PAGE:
Program Notes

Electric Love: A Ragtime Opera follows Thomas Edison through The War of the Currents.  When electric light was first made available to the public, there was a “war” between power companies over who would get to power the most homes.  The main contenders were Thomas Edison and George Westinghouse – though Nikola Tesla, a former Edison employee, was the scientific “brains” behind the Westinghouse operation.  The true battle, however, was between alternating and direct current electricity - Edison pursuing direct current, Westinghouse and Tesla pursuing alternating current.  Even though alternating current was the much more practical choice, Edison refused to acknowledge this and kept working on DC.  Eventually alternating current won out and Edison, years later, admitted that his refusal to accept the significance of alternating current was one of the biggest regrets of his life.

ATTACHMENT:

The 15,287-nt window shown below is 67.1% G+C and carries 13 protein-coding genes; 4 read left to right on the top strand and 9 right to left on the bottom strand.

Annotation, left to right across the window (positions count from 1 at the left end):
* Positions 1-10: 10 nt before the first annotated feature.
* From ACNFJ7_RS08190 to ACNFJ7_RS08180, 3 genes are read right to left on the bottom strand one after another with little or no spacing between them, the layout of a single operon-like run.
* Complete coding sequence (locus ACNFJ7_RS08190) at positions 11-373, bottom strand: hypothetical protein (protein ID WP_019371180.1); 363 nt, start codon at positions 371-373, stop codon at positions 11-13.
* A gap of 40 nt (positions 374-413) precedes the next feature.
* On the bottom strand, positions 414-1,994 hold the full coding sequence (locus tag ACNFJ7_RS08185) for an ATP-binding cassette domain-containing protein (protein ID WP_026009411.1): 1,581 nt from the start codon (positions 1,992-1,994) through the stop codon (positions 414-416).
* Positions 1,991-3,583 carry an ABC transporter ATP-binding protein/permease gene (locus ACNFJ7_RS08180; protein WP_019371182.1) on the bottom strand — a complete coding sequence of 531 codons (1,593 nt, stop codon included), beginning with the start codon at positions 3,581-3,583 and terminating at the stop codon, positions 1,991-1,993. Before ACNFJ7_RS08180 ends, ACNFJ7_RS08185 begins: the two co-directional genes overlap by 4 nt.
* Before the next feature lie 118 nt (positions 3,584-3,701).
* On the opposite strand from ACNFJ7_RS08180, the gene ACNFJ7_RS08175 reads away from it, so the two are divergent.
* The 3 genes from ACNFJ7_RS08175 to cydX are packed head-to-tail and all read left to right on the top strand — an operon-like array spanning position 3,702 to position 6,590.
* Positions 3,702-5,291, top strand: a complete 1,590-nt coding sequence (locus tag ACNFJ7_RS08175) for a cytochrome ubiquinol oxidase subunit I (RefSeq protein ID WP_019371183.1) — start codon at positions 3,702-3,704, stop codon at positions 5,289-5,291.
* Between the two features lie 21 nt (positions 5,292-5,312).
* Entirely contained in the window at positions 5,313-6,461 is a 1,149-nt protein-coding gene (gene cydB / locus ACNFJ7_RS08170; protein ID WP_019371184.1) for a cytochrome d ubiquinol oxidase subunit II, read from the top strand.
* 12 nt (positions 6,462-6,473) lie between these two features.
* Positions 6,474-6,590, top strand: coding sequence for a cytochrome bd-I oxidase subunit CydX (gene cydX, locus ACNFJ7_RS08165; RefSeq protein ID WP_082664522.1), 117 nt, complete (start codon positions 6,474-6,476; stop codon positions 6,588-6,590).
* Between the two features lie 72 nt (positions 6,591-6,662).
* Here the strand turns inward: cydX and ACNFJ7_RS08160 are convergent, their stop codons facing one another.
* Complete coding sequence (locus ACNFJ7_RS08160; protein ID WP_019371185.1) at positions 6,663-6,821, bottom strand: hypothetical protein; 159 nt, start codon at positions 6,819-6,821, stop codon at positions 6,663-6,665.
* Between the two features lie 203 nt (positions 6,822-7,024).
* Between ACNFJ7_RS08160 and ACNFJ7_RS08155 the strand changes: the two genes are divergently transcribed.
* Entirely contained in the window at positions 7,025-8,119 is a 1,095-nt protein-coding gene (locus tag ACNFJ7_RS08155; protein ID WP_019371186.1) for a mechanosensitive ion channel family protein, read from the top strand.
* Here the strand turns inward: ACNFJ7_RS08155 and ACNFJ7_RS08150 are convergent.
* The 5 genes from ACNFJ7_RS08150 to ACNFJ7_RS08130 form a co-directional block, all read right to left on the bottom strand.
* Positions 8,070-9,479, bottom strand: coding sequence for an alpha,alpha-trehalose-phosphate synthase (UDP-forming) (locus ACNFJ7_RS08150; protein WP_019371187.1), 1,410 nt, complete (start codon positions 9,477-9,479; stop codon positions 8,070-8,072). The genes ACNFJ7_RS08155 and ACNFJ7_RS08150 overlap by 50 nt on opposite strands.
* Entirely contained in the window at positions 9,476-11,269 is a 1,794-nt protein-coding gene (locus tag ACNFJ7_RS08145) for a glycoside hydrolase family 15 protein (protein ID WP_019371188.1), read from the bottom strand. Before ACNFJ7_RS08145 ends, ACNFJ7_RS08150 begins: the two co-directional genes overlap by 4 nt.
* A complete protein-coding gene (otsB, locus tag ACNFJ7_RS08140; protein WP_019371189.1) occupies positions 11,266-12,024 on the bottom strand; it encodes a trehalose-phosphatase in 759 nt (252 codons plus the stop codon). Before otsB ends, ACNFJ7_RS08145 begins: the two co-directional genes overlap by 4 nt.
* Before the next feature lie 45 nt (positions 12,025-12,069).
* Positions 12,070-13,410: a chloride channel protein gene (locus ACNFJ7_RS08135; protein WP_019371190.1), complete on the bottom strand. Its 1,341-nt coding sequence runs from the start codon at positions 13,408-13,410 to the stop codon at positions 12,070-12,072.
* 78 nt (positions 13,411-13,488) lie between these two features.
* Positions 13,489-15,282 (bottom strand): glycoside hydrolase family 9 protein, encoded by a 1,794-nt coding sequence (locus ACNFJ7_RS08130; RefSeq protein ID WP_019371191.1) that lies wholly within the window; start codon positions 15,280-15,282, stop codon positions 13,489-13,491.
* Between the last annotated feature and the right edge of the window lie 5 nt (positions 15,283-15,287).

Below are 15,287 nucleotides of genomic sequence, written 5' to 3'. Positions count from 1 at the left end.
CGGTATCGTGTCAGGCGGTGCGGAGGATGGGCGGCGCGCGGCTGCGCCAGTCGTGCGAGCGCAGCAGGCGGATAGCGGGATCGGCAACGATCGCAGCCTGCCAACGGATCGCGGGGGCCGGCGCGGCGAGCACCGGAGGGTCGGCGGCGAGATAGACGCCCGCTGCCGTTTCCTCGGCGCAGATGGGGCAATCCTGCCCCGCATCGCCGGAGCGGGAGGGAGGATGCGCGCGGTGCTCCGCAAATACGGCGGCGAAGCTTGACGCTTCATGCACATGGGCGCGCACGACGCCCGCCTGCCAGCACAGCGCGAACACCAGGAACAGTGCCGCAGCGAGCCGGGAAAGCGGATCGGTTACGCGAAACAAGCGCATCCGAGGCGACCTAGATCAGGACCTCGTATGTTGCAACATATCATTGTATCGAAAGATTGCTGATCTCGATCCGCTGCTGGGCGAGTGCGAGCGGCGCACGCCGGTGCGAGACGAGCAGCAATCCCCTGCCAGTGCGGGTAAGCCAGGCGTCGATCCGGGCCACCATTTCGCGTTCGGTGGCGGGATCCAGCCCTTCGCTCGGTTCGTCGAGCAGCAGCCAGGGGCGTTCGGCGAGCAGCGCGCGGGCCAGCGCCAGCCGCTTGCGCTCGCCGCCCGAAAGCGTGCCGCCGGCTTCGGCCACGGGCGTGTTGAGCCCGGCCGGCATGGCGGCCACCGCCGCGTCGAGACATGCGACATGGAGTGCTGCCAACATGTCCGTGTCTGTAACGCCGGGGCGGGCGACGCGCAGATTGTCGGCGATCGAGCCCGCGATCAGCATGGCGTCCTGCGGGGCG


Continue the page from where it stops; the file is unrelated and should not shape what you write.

As Thomas Edison was a key factor in the transition to a modern America, Electric Love: A Ragtime Opera, pays homage to many of the cultural elements that, like Edison, led to America defining its modern identity - in particular: Silent Film, Vaudeville, and Ragtime.  All were neither starting nor arrival points, but significant bridges between an old and a new America.

As Edison showed a much greater emotional attachment to his work than he did to his family, and at that, much more loyalty to direct current than any of his other pursuits, it would seem that Edison’s “relationship” with direct current was tantamount to a star-crossed love affair.   Following this logic, Electric Love treats The War of the Currents as a classic silent film, in which Edison is the hero, direct current, the Heroine/Damsel in Distress, and Alternating Current, the Villain.

The piece also makes reference to a number of other things including Shakespeare, the development of opera, and the entire history of creation from the Big Bang onward.